You may be asked to give a presentation on how GitLab works as an all-remote team, including requests that are specific to your role (sales, engineering, finance, people, etc.).
In these instances, you're welcome to use this Google Slides presentation,
Managing a Thriving Remote Team: A foundational toolkit. (This link is only viewable by GitLab team members.) A suggested script following this presentation is available for your use.
For a video of GitLab's Head of Remote walking through this presentation to a group of founders, click here. This presentation will serve as a guide to narrating the slides and connecting GitLab's approach to remote with the current reality of your audience.
For a glimpse at how GitLab's Strategy & Operations (Workplace) team speaks about remote through presentations, watch the embedded video above or visit the GitLab Unfiltered (YouTube) links below. These presentations were shared at GitLab Connect EMEA in March 2021.
GitLab is unique in that every single team member is remote. All-remote is the common thread that we all share, regardless of what department we serve. This means that each GitLab team member is uniquely equipped to share best practices with other leaders and companies.
The requests may be varied, from small firms looking to unwind their office strategy and go all-remote, to multi-nationals which are looking to implement remote-first best practices to account for more of their team working outside of the office (or in different offices).
It is useful to empathize with those you speak with. GitLab is a very advanced remote work environment, making it all the more important for team members to understand alternative baselines and speak to other realities, all while forecasting what's possible if an organization invests in remote-first principles today.
Below are the most common questions asked by suddenly or newly-remote companies, linked to relevant handbook pages that you can study prior to presenting. These shed light on their challenges, and will help you proactively speak to common needs, misconceptions, and struggles.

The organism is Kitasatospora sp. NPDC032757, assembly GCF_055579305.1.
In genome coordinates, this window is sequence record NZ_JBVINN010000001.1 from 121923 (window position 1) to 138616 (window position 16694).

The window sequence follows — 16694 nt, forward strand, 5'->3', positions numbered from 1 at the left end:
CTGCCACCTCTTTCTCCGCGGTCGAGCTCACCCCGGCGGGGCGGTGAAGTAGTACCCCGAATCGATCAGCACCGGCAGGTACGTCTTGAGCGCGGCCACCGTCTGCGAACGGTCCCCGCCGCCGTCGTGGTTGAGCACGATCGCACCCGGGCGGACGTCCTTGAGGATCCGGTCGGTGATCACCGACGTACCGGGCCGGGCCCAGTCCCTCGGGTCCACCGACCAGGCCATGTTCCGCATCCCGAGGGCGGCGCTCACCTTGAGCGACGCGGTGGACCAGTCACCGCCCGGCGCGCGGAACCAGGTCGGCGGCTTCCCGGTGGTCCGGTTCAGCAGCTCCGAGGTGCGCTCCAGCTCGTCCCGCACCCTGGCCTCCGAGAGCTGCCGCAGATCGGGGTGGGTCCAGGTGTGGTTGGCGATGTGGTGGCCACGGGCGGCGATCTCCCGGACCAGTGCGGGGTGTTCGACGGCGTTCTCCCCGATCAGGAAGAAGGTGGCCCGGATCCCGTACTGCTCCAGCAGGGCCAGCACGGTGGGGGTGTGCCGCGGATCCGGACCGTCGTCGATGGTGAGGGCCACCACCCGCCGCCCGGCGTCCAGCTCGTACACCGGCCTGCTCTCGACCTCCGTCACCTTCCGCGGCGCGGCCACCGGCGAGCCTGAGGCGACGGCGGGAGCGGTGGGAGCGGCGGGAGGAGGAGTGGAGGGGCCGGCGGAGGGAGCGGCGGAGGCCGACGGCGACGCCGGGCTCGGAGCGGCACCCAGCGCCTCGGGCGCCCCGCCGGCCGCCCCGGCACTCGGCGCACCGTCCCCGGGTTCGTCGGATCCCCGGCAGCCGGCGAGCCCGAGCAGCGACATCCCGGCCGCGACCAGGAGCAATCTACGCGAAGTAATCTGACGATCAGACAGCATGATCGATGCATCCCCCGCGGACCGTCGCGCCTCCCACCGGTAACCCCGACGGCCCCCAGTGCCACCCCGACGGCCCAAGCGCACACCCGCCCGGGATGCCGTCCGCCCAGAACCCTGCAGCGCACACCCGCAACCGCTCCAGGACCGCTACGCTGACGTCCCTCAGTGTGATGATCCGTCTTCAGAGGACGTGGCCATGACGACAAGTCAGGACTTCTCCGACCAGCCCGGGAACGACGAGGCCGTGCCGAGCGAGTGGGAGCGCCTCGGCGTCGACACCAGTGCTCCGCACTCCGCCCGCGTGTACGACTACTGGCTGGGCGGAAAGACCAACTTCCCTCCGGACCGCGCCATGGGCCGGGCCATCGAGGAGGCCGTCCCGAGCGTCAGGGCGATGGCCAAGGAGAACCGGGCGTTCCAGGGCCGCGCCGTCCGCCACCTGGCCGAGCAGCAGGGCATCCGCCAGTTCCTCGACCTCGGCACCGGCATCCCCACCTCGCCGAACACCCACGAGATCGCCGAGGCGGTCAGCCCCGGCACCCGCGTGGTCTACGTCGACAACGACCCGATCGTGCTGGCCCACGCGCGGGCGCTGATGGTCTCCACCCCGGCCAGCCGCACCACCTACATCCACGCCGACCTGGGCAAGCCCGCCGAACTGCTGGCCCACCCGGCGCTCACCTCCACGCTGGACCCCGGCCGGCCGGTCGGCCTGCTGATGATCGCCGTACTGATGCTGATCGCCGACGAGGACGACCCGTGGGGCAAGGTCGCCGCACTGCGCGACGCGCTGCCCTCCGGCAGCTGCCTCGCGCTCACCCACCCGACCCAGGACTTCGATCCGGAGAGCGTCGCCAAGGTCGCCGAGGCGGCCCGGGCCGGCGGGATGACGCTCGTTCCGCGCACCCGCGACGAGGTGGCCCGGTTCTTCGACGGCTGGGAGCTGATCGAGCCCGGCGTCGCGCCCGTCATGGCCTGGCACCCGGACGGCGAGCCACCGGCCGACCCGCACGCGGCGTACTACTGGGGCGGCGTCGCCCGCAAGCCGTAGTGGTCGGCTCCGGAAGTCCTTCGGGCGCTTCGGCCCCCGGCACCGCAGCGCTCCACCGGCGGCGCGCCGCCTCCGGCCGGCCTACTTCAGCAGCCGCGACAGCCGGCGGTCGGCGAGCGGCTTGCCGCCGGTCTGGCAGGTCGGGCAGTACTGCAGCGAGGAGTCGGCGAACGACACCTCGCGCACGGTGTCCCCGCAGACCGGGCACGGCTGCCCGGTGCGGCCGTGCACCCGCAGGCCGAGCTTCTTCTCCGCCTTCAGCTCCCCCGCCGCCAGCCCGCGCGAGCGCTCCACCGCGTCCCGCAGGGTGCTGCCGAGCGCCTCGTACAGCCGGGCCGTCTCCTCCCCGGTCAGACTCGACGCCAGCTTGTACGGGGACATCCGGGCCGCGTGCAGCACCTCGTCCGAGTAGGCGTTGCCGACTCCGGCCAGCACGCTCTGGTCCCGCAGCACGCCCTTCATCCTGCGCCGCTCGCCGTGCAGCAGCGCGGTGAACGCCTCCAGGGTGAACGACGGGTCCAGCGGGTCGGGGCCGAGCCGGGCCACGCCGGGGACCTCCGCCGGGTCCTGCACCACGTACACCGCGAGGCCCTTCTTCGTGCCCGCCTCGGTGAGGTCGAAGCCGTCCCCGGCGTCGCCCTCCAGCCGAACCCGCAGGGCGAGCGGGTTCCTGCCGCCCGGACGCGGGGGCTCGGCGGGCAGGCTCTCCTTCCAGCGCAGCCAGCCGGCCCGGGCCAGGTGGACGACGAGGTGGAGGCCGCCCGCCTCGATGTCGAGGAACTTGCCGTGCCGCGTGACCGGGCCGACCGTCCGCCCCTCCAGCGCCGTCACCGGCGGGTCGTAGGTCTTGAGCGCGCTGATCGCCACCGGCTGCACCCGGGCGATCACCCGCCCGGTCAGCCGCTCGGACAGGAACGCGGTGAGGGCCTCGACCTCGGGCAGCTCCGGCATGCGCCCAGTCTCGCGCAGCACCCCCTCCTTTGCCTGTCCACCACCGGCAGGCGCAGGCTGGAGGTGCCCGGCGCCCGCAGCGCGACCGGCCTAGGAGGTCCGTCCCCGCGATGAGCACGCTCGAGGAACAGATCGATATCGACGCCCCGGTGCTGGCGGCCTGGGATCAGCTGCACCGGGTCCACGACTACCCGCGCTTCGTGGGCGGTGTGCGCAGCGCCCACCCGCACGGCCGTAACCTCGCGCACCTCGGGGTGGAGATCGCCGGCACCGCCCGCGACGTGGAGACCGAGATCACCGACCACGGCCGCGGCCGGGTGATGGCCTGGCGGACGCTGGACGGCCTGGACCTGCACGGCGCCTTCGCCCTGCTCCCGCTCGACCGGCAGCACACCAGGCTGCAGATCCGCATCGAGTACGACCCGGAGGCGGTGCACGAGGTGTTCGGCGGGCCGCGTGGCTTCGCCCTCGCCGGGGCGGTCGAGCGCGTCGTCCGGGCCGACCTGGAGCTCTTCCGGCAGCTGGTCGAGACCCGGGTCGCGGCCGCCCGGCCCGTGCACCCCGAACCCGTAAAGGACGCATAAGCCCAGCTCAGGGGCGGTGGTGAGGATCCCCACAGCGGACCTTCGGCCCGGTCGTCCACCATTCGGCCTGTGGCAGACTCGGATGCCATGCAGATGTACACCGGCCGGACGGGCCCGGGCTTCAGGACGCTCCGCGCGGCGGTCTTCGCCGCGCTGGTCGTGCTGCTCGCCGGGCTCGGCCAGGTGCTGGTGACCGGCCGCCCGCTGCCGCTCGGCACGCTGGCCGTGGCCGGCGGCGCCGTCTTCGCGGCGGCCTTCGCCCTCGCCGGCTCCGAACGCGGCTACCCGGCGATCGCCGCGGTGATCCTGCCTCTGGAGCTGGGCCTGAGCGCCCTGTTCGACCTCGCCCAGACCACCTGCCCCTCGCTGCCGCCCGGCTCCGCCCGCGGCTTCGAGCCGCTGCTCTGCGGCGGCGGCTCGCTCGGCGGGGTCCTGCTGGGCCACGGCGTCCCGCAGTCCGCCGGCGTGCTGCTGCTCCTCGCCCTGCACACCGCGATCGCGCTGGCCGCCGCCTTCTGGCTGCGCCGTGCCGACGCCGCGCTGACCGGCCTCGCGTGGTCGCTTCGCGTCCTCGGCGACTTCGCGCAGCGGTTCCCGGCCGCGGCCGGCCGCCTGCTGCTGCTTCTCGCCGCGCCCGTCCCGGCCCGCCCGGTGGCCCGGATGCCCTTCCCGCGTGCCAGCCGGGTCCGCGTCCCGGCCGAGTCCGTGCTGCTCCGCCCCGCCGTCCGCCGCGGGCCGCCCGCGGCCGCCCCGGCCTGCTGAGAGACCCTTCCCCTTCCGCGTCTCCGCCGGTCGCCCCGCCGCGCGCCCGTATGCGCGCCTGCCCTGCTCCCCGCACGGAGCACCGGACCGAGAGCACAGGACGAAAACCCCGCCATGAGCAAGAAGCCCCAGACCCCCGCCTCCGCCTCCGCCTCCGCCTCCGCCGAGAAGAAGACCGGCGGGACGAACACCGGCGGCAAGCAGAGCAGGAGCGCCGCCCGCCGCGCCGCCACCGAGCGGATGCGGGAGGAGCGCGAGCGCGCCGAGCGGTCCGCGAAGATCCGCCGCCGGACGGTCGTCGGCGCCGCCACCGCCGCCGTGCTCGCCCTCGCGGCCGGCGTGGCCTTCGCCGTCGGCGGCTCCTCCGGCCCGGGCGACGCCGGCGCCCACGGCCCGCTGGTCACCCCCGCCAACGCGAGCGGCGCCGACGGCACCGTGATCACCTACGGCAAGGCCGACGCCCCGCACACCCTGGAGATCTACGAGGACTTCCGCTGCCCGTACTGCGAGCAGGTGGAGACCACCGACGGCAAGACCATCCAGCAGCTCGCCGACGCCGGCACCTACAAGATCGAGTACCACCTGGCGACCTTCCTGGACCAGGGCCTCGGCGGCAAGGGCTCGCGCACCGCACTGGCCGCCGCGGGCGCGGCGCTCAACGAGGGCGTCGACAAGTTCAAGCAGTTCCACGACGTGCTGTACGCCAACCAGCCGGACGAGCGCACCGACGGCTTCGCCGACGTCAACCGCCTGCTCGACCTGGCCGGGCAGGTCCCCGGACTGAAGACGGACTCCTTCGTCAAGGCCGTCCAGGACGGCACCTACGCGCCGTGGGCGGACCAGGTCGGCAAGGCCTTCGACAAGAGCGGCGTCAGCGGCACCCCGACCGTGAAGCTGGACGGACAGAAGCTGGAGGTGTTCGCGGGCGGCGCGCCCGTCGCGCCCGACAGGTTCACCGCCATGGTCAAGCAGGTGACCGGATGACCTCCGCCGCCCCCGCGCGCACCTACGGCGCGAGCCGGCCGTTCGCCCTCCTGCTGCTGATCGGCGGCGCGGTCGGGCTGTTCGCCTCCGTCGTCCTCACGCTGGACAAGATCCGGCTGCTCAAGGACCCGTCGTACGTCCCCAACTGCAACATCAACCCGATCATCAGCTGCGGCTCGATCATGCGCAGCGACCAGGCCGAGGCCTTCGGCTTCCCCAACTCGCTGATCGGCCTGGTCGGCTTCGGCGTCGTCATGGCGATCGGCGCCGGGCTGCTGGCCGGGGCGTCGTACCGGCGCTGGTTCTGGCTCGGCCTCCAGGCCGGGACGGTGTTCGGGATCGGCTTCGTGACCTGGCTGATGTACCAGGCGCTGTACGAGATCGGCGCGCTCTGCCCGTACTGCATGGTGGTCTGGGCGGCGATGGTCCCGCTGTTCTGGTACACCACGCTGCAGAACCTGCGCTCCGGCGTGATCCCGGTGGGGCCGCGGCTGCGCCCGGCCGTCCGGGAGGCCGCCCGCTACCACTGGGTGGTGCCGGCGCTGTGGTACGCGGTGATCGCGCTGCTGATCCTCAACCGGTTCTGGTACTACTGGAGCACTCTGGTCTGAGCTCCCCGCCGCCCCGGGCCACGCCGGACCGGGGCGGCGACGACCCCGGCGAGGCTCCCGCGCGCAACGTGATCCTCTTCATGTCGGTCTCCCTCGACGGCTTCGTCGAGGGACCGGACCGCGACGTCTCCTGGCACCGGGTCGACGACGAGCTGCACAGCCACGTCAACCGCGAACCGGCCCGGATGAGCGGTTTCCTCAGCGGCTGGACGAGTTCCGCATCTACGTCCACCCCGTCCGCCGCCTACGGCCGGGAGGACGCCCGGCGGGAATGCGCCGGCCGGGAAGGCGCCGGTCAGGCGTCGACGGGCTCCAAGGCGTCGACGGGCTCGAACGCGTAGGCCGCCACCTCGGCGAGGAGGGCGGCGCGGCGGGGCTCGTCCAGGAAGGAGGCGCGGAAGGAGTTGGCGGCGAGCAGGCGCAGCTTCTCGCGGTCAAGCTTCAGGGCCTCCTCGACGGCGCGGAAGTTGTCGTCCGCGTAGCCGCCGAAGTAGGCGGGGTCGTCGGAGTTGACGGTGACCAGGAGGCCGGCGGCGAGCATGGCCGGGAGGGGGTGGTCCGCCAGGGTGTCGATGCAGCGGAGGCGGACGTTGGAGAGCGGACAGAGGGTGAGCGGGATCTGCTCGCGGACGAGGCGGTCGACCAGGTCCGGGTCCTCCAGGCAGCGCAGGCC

Regardless of the nuance in the request, here are the foundational areas that should be covered. Be sure to describe how GitLab implements these tactics using low-context communication, leaning on examples and detail such that a non-GitLab company can envision how such a tactic could be useful in their own organization.
In case you as a subject matter expert are invited to write an Unfiltered blog post or create other written content, please feel free to make a copy of the "Going remote in __" blog post template and tailor based on your audience.
If you're looking for examples of the GitLab team describing our experience with remote work, have a listen at the podcasts below.
Mention in panels and consultations that GitLab's expertise in managing a remote team can be digested as a free course on Coursera.
The course, titled "How to Manage a Remote Team," provides a holistic, in-depth analysis of remote team structures, phases of adaptation, and best practices for managers, leaders, and human resources professionals. It is being offered free of charge, with an optional paid certificate available.
Anyone in the world (yes, this includes those who are not employed by GitLab) may take the GitLab Remote Work Foundation Certification and TeamOps practitioner certification to improve their remote fluency.
This is the issue to get everything you need in order to evangelize remote work on your social media accounts. It includes:
Learn more in GitLab's Handbook-First Documentation guide about how GitLab (the company) uses GitLab (the product) to build and maintain its handbook, as well as tools and tips for other companies who wish to start their own.
GitLab's growing library of remote guides is designed to be bolstered by new pages. Below is an overview of the process for adding a new guide.
Proposal: [NEW ALL-REMOTE GUIDE]as the subject
@dmurphto evaluate and provide feedback